Robots and artificial intelligence are everywhere in this year’s crop of Super Bowl commercials.
Amazon’s voice assistant is wreaking havoc in dog collars and hot tubs. Robots are designing Sprint’s Super Bowl pitch. And Mercedes-Benz is showing off the voice assistant in its luxury vehicles, to name a few.
But some of this year’s robots are also seriously bummed out. Michelob Ultra’s fitness-crazed robot looks on longingly at a group of friends enjoying a beer at the bar, something it can’t do because it lacks both friends and the ability to consume a beverage. The smart speaker in the commercial from Pringles is devoid of all joy. And the robot child in TurboTax’s teaser for its Super Bowl spot is having some kind of existential crisis over a kale salad it’s incapable of eating. “The world isn’t ready for you yet,” a human father tells the robot child in the ad.
None of these robots are nearly as dejected as the General Motors robot that dreamed of throwing itself off a bridge after a minor slip up on the assembly line, in the automaker’s 2007 Super Bowl ad. But the devices in 2019’s Super Bowl commercials do appear a bit unhinged.
“This is the year of the sad robot, absolutely,” Mark DiMassimo, chief of ad agency DiMassimo Goldstein, told Quartz.
Why are these robots so sad? It’s partly advertising’s way of acknowledging and dealing with some of the anxieties brands suspect people are having around artificial intelligence and technology right now, experts say.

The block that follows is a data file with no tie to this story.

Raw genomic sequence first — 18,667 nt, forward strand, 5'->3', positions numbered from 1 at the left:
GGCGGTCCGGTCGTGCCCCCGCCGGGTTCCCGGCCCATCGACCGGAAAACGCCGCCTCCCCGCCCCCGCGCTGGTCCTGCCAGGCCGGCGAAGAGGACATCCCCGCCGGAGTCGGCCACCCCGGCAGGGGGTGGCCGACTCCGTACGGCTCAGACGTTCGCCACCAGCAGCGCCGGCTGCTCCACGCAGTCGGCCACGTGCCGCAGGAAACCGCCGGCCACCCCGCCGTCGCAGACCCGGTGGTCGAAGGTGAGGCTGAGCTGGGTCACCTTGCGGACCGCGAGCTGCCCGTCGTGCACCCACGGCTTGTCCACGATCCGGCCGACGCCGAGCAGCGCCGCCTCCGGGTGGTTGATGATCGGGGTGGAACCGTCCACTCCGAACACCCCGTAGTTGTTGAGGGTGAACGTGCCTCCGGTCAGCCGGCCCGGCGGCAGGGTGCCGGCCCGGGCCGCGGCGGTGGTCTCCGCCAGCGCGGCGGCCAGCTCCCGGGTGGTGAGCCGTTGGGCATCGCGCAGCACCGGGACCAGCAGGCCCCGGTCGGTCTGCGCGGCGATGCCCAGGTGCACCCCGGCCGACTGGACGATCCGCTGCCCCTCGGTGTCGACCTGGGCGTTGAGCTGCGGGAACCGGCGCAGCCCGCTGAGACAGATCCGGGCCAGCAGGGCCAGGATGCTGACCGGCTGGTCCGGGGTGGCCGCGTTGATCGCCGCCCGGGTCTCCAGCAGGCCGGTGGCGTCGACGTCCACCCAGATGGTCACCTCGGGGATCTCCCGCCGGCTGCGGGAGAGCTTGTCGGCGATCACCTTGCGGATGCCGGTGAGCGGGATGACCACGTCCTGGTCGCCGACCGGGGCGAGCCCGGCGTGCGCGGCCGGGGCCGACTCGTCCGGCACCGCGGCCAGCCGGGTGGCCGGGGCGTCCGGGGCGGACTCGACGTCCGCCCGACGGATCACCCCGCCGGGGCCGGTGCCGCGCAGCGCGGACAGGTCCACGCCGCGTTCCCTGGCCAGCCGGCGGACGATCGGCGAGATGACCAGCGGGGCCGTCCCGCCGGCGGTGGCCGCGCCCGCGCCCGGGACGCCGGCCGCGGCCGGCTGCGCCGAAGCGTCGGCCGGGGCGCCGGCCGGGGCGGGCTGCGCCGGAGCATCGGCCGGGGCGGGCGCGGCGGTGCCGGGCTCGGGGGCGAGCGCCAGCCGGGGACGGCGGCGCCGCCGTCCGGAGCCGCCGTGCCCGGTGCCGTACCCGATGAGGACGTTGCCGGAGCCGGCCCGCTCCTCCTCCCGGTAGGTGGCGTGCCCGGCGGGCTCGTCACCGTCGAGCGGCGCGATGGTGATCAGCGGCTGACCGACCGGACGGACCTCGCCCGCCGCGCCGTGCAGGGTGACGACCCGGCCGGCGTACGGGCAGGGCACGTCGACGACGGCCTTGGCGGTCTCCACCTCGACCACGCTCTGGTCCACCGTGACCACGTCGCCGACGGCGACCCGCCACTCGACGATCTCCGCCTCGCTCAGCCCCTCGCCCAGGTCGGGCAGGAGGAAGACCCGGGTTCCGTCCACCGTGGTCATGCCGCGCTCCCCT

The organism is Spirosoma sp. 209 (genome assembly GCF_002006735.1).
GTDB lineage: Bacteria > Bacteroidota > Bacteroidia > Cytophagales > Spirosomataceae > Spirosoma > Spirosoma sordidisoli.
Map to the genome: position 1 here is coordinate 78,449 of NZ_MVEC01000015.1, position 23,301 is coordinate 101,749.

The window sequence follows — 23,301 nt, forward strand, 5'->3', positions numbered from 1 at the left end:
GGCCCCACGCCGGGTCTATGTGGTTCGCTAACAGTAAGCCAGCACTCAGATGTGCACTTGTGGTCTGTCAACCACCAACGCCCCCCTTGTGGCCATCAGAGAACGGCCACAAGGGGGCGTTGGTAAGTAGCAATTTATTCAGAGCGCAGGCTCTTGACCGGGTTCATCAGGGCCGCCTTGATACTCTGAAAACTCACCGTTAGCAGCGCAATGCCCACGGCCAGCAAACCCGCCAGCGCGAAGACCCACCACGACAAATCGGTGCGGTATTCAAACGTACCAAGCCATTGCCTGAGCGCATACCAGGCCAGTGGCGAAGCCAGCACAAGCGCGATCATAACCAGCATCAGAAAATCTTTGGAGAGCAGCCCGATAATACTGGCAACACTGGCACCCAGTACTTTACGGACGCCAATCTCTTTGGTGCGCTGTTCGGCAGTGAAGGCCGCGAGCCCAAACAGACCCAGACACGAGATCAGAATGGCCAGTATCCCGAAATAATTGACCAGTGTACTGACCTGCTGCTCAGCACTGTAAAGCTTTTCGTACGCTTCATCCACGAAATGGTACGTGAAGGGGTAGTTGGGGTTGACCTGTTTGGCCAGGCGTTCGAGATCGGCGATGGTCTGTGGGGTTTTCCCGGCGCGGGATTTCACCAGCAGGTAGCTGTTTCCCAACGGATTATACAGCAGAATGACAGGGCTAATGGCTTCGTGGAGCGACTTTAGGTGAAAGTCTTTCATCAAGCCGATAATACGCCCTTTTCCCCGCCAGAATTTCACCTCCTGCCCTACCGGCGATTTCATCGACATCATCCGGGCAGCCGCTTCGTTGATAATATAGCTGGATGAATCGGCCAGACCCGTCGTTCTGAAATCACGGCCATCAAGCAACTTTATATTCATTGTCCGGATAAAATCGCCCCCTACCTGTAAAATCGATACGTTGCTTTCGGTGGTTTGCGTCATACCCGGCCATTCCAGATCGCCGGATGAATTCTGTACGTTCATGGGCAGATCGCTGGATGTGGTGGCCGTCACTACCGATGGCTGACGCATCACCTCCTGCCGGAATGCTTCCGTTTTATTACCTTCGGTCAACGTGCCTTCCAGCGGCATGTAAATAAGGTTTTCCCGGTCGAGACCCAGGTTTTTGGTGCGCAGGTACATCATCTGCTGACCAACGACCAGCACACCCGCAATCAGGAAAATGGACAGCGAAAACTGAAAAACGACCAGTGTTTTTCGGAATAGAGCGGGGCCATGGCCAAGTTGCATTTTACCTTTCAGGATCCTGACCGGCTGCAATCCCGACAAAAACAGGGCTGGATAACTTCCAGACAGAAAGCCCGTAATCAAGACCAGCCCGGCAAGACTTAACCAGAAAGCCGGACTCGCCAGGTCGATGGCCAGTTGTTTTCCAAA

“When Hitler was the scariest thing in the world, Charlie Chaplin came up with The Great Dictator,” DiMassimo said, referring to a 1940 film that made a caricature of dictator Adolf Hitler. “When dad was the scariest thing in the world, sitcoms came up with the goofy dad. Right now people have a mostly unconscious anxiety about AI and robots, and our jobs, and whether evolution is going to pass us by. We can reassure ourselves by bringing robots down a few pegs.”
These devices are all around us, all the time—even during the Super Bowl. Advertisers can’t ignore them. But they also don’t want to be associated with the nervousness they conjure up. Imparting human attributes on these devices in a way that also identifies their weaknesses can be both humorous and therapeutic.
“What the advertisers are trying to do is play off the robot theme but not do it in a scary way,” Tim Calkins, professor of marketing at the Kellogg School, said. “They’re careful not to talk about a super-smart robot that is taking over the world.”
SimpliSafe, a home-security company, is the exception. Its Super Bowl teaser depicts a chorus of fear-mongering neighbors discussing a potential prowler, which, in the final seconds of the ad, appears to be a robot similar to the Terminator. Presumably, the implication is that SimpliSafe can keep protect people from these dangers. It could work for the company, because it’s in the business of security.
But even tech giants like Amazon are steering clear of marketing their devices as too smart in the Super Bowl this year. Amazon’s commercial makes Alexa the butt of the joke by showcasing toothbrushes, dog collars, and other items that go hilariously awry when equipped with Amazon’s voice assistant. The ad’s message,”not everything makes the cut,” suggests that Amazon knows when it’s taking things too far. The ad is still pro-tech, but it has a little fun at Alexa’s expense, with help from stars like Harrison Ford and Forest Whitaker.